Interrupting the telos: locating subsistence in contemporary US forests
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Environment and Planning 37:981-993
People continue to hunt, fish, trap, and gather for subsistence purposes in the contemporary United States. This fact has implications for forest policy, as suggested by an international convention on temperate and boreal forests, commonly known as the Montreal Process. Three canons of law provide a legal basis for subsistence activities by designated social groups in Alaska and Hawaii and by American Indians with treaty rights in the coterminous forty-eight states. A literature review also presents evidence of such practices by people from a variety of ethnic backgrounds throughout the nation. Teleological notions of development espoused by both neoliberal and Marxist scholars suggest that subsistence activities should not persist in a First World setting except as failures of the officially sanctioned economic system. However, alternative economic perspectives from peasant studies and economic geography offer a conceptual framework for viewing at least some subsistence activities as having a logic and values outside of, if articulated with, market structures. Meeting the Montreal Process goal of providing for subsistence use of forests will require research focused on local practices and terms of access to resources as well as their relationship to state and capital processes. We outline the basics of a research agenda on subsistence for an emerging First World political ecology.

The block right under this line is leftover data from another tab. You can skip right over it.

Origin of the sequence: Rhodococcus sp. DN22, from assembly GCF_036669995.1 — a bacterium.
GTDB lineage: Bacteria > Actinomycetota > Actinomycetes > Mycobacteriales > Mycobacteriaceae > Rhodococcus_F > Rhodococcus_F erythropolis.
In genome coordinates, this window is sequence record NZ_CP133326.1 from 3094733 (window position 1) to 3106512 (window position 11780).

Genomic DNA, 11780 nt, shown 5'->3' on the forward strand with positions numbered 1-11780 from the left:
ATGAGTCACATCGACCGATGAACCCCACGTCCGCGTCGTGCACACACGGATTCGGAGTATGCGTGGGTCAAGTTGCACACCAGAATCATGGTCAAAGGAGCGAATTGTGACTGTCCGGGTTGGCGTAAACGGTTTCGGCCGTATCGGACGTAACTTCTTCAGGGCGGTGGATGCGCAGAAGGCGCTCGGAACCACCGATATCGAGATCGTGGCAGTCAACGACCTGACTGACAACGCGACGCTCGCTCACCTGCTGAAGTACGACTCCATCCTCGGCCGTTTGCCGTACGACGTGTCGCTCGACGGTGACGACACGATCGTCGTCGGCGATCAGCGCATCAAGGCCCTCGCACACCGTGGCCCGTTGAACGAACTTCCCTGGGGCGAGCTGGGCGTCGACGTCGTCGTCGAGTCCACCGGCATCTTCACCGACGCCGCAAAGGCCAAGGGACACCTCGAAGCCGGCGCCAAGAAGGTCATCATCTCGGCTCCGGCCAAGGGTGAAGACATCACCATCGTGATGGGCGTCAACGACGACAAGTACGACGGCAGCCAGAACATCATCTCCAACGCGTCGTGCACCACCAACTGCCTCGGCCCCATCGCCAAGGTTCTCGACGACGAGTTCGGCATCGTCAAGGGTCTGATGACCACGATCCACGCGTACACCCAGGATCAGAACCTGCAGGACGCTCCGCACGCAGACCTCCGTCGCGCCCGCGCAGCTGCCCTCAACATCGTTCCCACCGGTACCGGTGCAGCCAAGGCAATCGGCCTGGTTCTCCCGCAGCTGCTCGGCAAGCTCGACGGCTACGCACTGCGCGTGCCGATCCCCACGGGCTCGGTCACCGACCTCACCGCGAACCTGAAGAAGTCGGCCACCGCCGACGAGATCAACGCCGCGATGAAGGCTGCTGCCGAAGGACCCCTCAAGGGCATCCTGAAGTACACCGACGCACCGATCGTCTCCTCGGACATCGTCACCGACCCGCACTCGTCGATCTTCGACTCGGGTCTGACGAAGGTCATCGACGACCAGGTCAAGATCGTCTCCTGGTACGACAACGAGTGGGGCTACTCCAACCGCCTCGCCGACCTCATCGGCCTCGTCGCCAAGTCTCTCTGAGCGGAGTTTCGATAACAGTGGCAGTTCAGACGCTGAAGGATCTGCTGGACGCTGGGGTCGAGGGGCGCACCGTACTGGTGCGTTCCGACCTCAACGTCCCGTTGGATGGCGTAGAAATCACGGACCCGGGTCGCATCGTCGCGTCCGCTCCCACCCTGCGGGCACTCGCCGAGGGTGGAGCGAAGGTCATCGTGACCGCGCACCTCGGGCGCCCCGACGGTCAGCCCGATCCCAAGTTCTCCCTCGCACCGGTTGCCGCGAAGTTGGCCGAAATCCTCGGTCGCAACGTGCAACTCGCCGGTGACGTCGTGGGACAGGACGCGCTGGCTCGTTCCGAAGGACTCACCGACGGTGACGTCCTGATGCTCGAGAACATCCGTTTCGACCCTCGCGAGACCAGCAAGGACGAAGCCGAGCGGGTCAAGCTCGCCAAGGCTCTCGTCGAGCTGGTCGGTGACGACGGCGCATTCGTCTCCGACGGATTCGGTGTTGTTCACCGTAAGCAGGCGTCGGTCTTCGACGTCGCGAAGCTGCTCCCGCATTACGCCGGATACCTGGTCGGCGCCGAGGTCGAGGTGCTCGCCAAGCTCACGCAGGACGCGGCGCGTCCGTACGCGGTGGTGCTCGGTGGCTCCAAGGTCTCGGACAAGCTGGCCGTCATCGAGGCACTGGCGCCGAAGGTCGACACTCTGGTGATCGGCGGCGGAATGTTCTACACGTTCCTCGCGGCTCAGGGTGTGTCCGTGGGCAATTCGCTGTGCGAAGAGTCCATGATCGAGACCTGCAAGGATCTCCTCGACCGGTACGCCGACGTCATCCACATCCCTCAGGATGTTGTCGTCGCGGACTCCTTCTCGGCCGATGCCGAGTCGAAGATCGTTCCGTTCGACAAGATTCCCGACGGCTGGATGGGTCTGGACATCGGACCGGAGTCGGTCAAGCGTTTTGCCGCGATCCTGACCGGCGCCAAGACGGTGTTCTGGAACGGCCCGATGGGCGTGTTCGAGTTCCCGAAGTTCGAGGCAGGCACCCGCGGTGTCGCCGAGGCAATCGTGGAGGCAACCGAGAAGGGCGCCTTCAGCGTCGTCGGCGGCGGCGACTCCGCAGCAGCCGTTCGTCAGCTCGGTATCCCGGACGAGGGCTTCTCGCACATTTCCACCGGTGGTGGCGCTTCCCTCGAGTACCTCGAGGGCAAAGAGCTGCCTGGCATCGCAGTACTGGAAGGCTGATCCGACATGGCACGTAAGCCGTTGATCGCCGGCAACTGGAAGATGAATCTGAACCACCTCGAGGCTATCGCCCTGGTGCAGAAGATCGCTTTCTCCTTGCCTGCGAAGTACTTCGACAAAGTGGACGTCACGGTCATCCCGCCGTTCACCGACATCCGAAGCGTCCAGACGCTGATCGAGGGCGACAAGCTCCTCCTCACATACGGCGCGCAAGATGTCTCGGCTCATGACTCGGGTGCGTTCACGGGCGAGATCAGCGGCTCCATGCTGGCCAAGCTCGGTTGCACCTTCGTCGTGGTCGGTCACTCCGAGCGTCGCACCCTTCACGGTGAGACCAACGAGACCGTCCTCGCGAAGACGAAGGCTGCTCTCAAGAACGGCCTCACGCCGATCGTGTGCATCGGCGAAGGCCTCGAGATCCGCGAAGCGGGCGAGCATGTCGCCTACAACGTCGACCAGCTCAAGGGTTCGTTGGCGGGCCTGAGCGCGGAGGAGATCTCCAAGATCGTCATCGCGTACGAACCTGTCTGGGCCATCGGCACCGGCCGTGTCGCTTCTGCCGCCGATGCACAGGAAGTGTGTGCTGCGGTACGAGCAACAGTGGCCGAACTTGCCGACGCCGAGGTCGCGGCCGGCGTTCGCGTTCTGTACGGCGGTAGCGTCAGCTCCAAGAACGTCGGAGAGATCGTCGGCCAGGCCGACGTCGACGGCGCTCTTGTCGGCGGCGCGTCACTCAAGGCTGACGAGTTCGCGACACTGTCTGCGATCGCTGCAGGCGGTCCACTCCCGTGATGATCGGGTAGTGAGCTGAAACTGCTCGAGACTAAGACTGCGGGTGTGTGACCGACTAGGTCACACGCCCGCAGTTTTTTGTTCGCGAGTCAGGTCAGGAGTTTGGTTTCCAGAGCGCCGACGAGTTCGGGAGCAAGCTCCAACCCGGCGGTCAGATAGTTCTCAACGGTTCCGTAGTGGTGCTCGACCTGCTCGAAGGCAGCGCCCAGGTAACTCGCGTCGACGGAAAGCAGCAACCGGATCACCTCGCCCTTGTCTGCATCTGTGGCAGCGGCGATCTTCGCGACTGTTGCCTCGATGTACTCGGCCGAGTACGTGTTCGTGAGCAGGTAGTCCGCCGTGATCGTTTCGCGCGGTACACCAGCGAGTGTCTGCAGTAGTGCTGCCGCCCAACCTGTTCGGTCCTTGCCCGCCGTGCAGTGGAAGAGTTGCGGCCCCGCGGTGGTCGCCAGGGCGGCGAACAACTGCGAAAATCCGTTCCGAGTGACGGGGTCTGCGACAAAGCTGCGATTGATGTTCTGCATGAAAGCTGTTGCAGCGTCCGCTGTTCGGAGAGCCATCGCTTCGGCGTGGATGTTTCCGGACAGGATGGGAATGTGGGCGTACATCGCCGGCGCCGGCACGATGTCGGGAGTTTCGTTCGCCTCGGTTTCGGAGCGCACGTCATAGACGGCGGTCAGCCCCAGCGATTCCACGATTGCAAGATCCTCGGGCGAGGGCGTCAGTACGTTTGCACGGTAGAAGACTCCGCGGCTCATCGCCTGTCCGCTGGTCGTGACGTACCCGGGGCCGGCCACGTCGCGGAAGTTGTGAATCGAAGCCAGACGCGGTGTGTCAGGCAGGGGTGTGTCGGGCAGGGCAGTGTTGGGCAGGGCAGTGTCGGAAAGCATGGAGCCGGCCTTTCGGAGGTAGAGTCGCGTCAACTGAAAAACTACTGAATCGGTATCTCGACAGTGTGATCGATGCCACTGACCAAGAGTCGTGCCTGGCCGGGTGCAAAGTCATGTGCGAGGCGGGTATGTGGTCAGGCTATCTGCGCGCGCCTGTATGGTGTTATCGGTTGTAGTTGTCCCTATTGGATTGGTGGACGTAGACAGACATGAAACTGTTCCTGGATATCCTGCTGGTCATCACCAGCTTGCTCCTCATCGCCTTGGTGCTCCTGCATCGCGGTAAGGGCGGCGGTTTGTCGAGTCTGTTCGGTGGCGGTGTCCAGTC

Emery, Marla R.; Pierce, Alan R. 2005. Interrupting the telos: locating subsistence in contemporary US forests. Environment and Planning 37:981-993